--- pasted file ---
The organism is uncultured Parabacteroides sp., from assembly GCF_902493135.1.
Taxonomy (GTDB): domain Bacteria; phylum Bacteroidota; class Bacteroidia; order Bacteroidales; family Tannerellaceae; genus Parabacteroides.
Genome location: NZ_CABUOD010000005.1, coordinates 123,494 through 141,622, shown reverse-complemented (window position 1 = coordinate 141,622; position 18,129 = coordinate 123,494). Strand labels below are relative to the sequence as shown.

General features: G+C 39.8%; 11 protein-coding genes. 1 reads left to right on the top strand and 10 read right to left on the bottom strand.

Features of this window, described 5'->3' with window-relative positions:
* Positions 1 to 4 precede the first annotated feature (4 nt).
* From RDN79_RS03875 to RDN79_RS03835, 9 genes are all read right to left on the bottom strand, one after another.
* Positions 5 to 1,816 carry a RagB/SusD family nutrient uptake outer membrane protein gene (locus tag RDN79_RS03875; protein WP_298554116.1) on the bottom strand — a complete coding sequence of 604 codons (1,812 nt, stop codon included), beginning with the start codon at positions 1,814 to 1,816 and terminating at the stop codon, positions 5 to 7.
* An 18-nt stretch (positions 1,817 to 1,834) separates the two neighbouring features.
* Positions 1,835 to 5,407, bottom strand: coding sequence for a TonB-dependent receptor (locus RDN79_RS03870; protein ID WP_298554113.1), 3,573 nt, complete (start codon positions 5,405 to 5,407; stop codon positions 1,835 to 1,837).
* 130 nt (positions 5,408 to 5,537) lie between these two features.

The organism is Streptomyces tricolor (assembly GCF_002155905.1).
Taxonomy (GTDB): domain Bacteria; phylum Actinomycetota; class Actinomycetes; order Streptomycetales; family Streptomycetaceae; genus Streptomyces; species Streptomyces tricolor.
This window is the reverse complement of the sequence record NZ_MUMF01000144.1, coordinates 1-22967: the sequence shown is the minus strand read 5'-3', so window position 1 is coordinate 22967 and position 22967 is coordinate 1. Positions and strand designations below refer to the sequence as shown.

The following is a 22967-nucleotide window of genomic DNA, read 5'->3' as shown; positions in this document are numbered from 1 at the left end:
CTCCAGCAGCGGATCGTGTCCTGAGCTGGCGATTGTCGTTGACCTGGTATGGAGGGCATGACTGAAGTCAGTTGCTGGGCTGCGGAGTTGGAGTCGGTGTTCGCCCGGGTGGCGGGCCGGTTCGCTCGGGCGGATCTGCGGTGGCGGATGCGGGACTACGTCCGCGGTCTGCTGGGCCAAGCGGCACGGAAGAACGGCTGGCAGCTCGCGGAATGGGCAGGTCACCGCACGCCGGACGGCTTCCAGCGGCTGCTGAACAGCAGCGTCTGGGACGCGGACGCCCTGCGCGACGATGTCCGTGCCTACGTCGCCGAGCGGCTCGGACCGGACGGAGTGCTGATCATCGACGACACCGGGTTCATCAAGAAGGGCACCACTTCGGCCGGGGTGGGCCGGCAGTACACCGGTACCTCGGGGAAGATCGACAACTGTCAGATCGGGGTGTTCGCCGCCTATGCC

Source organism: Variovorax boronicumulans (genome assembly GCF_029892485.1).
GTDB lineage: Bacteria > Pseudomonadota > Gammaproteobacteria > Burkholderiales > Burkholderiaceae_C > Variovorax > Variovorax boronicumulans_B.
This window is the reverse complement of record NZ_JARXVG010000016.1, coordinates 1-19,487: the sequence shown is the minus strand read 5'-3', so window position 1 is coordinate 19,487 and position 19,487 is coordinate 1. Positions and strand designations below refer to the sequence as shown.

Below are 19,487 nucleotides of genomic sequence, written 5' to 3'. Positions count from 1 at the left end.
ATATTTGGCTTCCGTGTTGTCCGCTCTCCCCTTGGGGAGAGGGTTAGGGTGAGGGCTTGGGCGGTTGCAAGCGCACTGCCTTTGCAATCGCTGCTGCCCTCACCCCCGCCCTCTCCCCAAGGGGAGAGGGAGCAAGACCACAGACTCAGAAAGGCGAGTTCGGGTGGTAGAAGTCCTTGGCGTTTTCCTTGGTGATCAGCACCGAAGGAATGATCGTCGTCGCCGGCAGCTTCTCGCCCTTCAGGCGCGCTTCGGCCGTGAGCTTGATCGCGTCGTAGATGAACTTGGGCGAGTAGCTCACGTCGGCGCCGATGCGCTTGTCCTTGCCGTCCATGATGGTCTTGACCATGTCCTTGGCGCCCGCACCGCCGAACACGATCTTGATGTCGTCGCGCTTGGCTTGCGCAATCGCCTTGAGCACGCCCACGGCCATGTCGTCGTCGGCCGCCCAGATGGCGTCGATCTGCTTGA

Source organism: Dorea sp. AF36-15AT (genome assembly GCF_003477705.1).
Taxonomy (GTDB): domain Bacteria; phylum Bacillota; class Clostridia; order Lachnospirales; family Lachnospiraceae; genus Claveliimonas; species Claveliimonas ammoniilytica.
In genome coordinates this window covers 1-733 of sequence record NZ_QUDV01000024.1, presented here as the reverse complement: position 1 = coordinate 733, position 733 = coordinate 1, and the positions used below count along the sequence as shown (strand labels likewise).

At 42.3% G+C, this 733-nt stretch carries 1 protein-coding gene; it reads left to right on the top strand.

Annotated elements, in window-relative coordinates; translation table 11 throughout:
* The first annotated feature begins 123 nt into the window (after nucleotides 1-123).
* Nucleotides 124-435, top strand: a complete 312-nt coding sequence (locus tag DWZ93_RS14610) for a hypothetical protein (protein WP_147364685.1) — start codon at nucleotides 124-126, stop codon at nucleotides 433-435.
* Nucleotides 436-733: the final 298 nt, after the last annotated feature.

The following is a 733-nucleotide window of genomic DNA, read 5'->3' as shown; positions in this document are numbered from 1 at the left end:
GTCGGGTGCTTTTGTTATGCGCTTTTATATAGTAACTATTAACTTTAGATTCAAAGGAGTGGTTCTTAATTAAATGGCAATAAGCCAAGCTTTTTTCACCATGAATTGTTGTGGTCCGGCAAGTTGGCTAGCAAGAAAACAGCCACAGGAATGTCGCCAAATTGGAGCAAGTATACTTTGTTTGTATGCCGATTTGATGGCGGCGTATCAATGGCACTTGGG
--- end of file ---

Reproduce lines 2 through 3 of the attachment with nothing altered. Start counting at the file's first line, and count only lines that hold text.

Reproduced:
Taxonomy (GTDB): domain Bacteria; phylum Bacteroidota; class Bacteroidia; order Bacteroidales; family Tannerellaceae; genus Parabacteroides.
Genome location: NZ_CABUOD010000005.1, coordinates 123,494 through 141,622, shown reverse-complemented (window position 1 = coordinate 141,622; position 18,129 = coordinate 123,494). Strand labels below are relative to the sequence as shown.